2. See an earlier article for evidence on the date of construction. As noted there, the July 1849 Lighting Rate Book lists “S Jackson” and “Moss” on this part of London Road. The 1851 census gives Moss’s first name and profession, and the name of his wife. Charles and Kate are aged 56 and 44 respectively at the time of this census, and are almost certainly the Charles and Kate Moss living in Little Ilford at the time of the 1841 census, both of which pieces of evidence suggest that they were already married when Charles arrived on London Road.
  3. Charles Moss is listed in Gray’s 1851 and 1853 directories as well as the 1851 census. The Museum of Croydon’s Marshall Liddle & Downey collection includes a deed dated 23 August 1854 (index page 19–20) in which William Pugh of Carshalton leases the house and land from Henry Overton for a period of 7 years from 29 September 1854 at a rent of £100/year (£10,000/year in 2015 prices). The deed is marked in the index as “cancelled”, which fits with the fact that William was gone by late 1860; William is listed in Gray & Warren’s 1855 and 1859 directories, while the November 1860 Poor Rate Book instead lists B Collyer.
  4. “Entire” was a mixture made from several different types of beer. For more information, see “Fredrick Accum” by Ron Pattinson, 18 October 2007.
  5. As noted in the previous footnote, Bristow Collyer (as “B Collyer”) is listed in the November 1860 Poor Rate Book. His full name, age, and profession are taken from the 1861 census. Information about his ancestors and business partners is taken from page 5 of Herbert Shaw, “A Croydon Brewery”, Brewery History vol. 131 pp. 2–18 (PDF), which itself is a reprint of an article originally published in Proceedings of the Croydon Natural History and Scientific Society vol. 17(10) pp. 249–262.
  6. “A Croydon Brewery”, pp. 2, 5, 15, 16. According to High Street historian Carole Roberts, the Bricklayers Arms was demolished around 1929, and a new pub building constructed on its site (via email, 4 October 2019). It was later known as the Catherine Wheel and is currently the Crown & Pepper. An old Nalder & Collyer boundary plate can still be seen just to the south of the main building today. According to pub historian Ewan Munro, the Blue Anchor was also rebuilt in the 1930s. It’s currently called the Tree House. The other pubs listed in “A Croydon Brewery” as still being trading at the time of its original publication were the Half Moon at Broad Green, which has been demolished and replaced with flats, and the Duke’s Head on South End, which is now a restaurant called Apatura.
  7. The Museum of Croydon’s Marshall Liddle & Downey index summary of a deed dated 10 September 1860 (index page 19) states that as of that date the house was “formerly in occ. of Charles Moss and now Bristow Collyer” (the deed actually relates to the house to the south of this one, so provides just a snapshot of occupancy rather than an exact date for the start of Bristow’s lease). Bristow is listed in the November 1860 Poor Rate Book, the 1861 census, Gray & Warren’s 1861–62 directory, Simpson’s 1864 directory, and Warren’s 1865–66 directory. The June 1866 Poor Rate Book possibly instead lists “Brown”, but the writing is unclear and in any case these books sometimes listed people out of order. Warren’s 1869 directory lists George Browne at Bristow’s old house, and George’s entry in the National Probate Calendar states that he died at that house on 1 February 1870 — that is, five months before Bristow himself died, and so Bristow must have moved away from London Road before his death. A death announcement for Bristow’s 9-month-old son Bruce in the 22 May 1868 Morning Post states that the death occurred “at Croydon”, but does not specify London Road, so Bristow may remained on London Road until that date or may have moved elsewhere in Croydon when he left London Road (viewed online at the British Newspaper Archive; requires subscription).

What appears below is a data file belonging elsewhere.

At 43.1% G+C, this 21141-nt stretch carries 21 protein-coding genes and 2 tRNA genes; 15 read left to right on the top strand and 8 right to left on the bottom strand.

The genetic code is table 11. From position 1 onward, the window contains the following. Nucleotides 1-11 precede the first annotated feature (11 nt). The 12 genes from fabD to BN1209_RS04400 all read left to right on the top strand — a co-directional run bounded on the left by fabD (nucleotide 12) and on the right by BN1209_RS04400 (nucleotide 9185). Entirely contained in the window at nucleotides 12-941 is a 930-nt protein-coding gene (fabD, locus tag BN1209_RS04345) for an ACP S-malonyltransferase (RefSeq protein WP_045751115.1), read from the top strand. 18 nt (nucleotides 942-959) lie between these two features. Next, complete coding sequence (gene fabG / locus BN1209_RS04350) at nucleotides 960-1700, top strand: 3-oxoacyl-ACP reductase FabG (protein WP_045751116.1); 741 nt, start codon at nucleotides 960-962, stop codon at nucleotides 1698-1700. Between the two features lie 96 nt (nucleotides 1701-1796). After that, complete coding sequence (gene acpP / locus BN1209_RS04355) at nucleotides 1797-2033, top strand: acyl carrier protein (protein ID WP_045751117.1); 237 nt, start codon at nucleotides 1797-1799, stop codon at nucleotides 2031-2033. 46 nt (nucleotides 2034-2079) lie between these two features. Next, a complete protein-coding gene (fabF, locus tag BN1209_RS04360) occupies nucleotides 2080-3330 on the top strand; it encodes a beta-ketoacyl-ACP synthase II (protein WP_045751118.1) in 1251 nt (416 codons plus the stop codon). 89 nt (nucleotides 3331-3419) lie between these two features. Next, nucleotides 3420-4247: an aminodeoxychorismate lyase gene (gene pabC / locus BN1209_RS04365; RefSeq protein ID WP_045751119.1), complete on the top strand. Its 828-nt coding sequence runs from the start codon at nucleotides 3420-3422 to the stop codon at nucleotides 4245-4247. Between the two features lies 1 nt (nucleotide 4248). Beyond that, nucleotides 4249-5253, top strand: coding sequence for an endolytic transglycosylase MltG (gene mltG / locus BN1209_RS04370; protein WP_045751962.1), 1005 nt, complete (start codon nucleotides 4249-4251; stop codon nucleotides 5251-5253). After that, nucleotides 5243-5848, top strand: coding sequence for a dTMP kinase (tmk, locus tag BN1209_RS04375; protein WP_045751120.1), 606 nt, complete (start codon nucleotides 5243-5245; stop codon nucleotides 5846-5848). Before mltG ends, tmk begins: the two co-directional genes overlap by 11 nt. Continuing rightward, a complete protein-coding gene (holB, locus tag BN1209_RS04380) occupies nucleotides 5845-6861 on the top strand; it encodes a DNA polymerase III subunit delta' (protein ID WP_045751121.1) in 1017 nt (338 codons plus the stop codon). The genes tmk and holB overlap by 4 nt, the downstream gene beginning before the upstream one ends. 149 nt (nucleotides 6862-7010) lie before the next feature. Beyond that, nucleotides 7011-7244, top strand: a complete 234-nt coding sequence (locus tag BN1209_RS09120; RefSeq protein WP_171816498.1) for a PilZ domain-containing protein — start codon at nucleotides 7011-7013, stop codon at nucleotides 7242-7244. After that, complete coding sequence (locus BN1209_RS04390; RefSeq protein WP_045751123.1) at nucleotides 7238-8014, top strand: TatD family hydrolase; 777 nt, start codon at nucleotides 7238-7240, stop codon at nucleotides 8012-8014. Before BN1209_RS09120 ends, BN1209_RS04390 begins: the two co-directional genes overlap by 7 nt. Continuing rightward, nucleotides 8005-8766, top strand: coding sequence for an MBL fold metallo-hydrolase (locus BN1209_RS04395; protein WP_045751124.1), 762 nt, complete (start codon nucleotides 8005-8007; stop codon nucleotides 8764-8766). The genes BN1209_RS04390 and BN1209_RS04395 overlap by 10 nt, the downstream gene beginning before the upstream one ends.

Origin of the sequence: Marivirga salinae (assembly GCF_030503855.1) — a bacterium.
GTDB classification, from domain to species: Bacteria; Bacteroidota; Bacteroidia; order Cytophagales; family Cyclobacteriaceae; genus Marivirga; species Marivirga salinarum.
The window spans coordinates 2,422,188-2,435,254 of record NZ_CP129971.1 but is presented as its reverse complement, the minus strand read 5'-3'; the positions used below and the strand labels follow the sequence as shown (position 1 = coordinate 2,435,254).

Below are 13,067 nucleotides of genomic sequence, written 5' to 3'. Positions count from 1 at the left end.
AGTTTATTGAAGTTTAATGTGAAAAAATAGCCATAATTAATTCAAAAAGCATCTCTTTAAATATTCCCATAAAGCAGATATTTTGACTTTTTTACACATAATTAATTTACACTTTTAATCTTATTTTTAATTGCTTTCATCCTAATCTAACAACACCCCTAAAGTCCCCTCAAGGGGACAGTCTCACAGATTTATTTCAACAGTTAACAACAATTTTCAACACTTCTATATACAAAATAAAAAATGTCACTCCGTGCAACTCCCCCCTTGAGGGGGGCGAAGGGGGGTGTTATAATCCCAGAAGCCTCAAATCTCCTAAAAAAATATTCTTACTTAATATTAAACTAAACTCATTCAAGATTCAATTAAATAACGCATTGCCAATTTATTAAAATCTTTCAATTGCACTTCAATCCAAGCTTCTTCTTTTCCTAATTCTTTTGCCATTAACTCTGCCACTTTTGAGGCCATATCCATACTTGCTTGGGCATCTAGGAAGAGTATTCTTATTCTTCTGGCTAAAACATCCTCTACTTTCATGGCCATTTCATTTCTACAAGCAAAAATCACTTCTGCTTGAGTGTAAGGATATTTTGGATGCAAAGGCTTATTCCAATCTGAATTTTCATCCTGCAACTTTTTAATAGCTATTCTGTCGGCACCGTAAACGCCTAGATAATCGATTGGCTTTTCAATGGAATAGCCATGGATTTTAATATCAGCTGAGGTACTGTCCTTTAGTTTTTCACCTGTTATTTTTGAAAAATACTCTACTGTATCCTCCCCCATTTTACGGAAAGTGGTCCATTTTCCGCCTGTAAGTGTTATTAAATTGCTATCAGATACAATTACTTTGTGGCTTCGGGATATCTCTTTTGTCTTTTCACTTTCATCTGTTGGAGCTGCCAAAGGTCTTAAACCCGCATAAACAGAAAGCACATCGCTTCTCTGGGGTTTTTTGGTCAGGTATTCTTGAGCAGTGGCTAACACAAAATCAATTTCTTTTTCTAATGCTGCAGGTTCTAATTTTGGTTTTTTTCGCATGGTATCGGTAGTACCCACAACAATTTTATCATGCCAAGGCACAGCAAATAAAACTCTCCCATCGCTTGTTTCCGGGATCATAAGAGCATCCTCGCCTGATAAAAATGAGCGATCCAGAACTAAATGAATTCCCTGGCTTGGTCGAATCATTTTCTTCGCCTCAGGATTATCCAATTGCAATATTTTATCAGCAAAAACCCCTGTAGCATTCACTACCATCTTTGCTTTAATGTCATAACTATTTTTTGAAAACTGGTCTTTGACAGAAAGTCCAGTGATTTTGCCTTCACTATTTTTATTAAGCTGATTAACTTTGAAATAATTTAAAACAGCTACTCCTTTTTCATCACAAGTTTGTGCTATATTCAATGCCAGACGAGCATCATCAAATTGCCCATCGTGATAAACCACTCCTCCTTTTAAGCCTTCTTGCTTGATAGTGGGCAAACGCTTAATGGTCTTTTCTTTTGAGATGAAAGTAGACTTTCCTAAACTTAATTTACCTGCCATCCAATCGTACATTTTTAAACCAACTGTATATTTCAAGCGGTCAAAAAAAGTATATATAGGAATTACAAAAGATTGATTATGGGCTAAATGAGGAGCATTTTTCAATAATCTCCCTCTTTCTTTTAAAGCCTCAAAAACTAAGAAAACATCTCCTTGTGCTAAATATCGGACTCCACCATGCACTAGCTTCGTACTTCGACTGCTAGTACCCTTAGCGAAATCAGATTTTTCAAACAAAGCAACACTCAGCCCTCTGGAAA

8. “A Croydon Brewery” states that Bristow had a house, “Riversdale”, at Beddington at the time of his illness, and that this house is where he died. However, Bristow’s entry in the National Probate Calendar describes him as being “late of Croydon in the County of Surrey”, and this is the wording usually used in this source for a person’s place of residence at their time of death — if they’d moved house shortly before dying, their previous address is given with the wording “formerly of”. Moreover, Warren’s 1869 directory lists “Collyer-Bristow, esq.” at “Riverside” in Beddington; presumably a relative of Bristow’s.